This past weekend marked another Mother’s Day. It marked the fourth one for me without a mother of my own.
I thought about last Mother’s Day when my family and I sat around discussing biopsy results, BRCA tests and upcoming surgeries. There were still so many questions without answers.
We took pictures in front of a blooming crab apple tree (not blooming yet this year!) and smiled as if it was just another Mother’s Day. I watched my kids drive off and envied them for being able to “drive away from cancer.”
I observed boats driving by on our little lake and thought about other families celebrating Mother’s Day without cancer.
My husband and I attended a concert my youngest son was singing in and I sat there pretending everything was alright. I sat there trying to act normal, just being a mother listening to her son sing.
This Mother’s Day I thought about how much I have missed my mother this past year. Her presence in my life has been missed even more since my cancer diagnosis.
My mother was the great communicator of the family. My mother always knew what to say.
Even now, she would know things to say to make me feel better. She would be calling to see how I am doing. She would feel my pain and understand my fears, even if she had not had breast cancer herself.
My mother would have understood about the ache I sometimes felt deep within and about the terror of facing life without breasts, or hair, or worse…
She would have understood what it felt like to be a woman living on the edge unable to stop thoughts about dying from simmering during the wee hours of the night. She would have understood why I cried sometimes without even knowing the reason for my tears. She would not have cared if I was irritable, blotchy-faced or just plain unpleasant to be around. She would not have thought such things were even odd.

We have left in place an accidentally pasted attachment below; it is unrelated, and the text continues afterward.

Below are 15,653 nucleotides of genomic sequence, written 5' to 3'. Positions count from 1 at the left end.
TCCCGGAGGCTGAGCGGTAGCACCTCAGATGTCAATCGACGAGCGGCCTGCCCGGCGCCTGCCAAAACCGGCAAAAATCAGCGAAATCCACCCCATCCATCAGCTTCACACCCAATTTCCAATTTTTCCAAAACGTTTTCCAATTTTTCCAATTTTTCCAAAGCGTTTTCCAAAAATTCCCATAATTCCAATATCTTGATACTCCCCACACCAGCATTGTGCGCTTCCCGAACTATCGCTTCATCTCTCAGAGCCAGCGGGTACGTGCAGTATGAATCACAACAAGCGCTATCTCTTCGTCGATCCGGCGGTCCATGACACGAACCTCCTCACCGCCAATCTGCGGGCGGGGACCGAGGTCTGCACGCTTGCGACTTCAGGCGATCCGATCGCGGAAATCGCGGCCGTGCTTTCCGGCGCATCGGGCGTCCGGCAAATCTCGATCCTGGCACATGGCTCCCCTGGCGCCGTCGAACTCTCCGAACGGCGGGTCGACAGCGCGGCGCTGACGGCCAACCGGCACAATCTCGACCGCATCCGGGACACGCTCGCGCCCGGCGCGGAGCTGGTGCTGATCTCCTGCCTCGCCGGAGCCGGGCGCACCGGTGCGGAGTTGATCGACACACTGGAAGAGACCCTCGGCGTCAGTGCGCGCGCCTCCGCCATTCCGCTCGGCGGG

She would have loved me and understood because that’s what mothers do.
I wish I could have a day or even an hour to spend with her now. I would tell her I am sorry for not listening to her more attentively about her fears when she had cancer.
I would ask her for advice on how to get through the dark moments that still come; the moments when I feel most vulnerable, overwhelmed or frightened.
I sometimes wonder if she watches over me from heaven and I know that if she does, her heart has ached for me this past year, even in heaven.
Jody, one of my blogging friends from Women With Cancer, recently commented, “My mother was already gone when I (Jody) was diagnosed and I am grateful to have spared her that.” I hadn’t thought of things that way before. It’s a much less selfish way to look at it. It’s a far more comforting way to acknowledge my mom’s absence from my life this past year. Thanks Jody.
My heart aches for families that lose mothers when the mothers are way too young to be lost. A young mother among my husband’s relatives was lost to breast cancer mere days ago. I think about things her children will miss. I wonder what their Mother’s Day was like.
I remember Sarah, The Carcinista,who I only knew via her “snarky” blog, so full of attitude and spunk; so full of life. Sadly, Sarah died last Tuesday from ovarian cancer after halting treatment, after saying enough, after deciding she didn’t want to be sick anymore more from treatments that weren’t working anyway, after deciding she just wanted to be a mom to her two boys for whatever time she had left.
Again, I can’t help but wonder what their Mother’s Day was like.
An incredibly moving post to read about Mother’s Day called, “When Mother’s Day Hurts,” comes from Marie, my friend from Journeying Beyond Breast Cancer. Marie writes poignantly about a different take on Mother’s Day. I hope you’ll check it out if you haven’t yet. You won’t soon forget Marie’s words.
So mostly what I am is thankful for all the years I had a mother and for all the memories I still have.
And, of course, I’m thankful for getting to be a mother to three great kids as well!
I hope everyone had a pleasant Mother’s Day, whether you still have a mother or not.
How did you spend Mother’s Day (on Sunday or when you were growing up)?
What is a favorite memory you have of your mother or grandmother?